The NumPy Fortran-ordering quiz

Travis Oliphant oliphant.travis at ieee.org
Tue Oct 17 20:59:41 CDT 2006


Charles R Harris wrote:
>
>
> On 10/17/06, *Lisandro Dalcin* <dalcinl at gmail.com 
> <mailto:dalcinl at gmail.com>> wrote:
>
>     I was surprised by this
>
>     In [14]: array([[1,2,3],[4,5,6]]).reshape((3,2),order='F')
>     Out[14]:
>     array([[1, 5],
>            [4, 3],
>            [2, 6]])
>
>
> This one still looks wrong.
>
>     In [15]: array([1,2,3,4,5,6]).reshape((3,2),order='F')
>     Out[15]:
>     array([[1, 2],
>            [3, 4],
>            [5, 6]])
>
>
>  
>  This one is fixed,
>
> In [3]: array([[1,2,3,4,5,6]]).reshape((3,2),order='F')
> Out[3]:
> array([[1, 4],
>        [2, 5],
>        [3, 6]])
>
> I also don't understand why a copy is returned if 'F' just fiddles 
> with the indices and strides; the underlying data should be the same, 
> just the view changes. FWIW, I think both examples should be returning 
> views.

You are right, it doesn't need to.   My check is not general enough. 

It can be challenging to come up with a general way to differentiate the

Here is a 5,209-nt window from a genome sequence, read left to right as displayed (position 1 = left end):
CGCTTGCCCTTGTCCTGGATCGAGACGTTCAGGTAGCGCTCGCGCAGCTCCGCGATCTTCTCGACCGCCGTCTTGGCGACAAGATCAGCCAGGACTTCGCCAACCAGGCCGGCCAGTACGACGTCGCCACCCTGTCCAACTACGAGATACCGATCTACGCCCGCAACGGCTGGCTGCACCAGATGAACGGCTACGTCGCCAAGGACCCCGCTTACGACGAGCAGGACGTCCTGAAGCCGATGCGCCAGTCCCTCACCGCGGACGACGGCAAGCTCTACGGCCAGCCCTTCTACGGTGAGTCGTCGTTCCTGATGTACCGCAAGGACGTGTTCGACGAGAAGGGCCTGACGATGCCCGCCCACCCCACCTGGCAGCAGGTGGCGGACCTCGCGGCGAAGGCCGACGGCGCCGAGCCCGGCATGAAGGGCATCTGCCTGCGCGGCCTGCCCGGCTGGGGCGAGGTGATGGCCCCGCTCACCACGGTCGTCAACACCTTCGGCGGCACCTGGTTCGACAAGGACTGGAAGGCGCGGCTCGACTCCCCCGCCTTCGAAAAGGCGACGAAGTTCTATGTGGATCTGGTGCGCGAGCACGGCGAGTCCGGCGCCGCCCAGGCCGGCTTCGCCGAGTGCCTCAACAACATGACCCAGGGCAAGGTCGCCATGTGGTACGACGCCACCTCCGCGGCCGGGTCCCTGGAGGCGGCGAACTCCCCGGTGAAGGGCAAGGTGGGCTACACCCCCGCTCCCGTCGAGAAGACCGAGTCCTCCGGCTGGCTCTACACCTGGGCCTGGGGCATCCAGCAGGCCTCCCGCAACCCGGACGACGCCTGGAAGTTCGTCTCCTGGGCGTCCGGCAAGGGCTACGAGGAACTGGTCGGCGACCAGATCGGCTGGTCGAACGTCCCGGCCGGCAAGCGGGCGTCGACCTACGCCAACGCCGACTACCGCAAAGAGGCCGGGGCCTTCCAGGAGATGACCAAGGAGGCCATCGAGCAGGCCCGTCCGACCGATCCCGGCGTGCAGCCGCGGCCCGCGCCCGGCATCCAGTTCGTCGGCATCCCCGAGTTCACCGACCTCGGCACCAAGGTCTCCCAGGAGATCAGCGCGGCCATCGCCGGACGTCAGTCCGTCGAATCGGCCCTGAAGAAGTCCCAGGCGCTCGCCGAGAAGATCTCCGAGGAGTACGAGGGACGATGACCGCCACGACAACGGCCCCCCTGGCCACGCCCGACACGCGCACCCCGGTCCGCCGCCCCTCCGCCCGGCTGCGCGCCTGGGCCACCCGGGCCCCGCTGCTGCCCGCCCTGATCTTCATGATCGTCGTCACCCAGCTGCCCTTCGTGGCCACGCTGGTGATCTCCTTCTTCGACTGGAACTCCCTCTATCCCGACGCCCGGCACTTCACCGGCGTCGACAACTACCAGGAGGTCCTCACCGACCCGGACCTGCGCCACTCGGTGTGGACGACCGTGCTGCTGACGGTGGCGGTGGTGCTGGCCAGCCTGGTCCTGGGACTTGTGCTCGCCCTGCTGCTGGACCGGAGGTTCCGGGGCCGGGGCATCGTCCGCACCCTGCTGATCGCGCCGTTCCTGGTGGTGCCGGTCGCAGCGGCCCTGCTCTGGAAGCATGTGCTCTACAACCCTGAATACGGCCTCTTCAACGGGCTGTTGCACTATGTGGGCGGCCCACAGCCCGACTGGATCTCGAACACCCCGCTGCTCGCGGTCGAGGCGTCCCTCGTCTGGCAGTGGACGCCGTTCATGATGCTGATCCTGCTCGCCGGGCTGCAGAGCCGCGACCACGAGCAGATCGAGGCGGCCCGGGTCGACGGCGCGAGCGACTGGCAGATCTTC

view-vs-copy situation and I struggled with it.  In this case, it's the 
fact that while self->nd > 1, the other dimensions are only of shape 1 
and so don't really matter.   If you could come up with some kind of 
striding check that would distinguish the two cases, I would appreciate it.

-Travis


-------------------------------------------------------------------------
Using Tomcat but need to do more? Need to support web services, security?
Get stuff done quickly with pre-integrated technology to make your job easier
Download IBM WebSphere Application Server v.1.0.1 based on Apache Geronimo
http://sel.as-us.falkag.net/sel?cmd=lnk&kid=120709&bid=263057&dat=121642




More information about the Numpy-discussion mailing list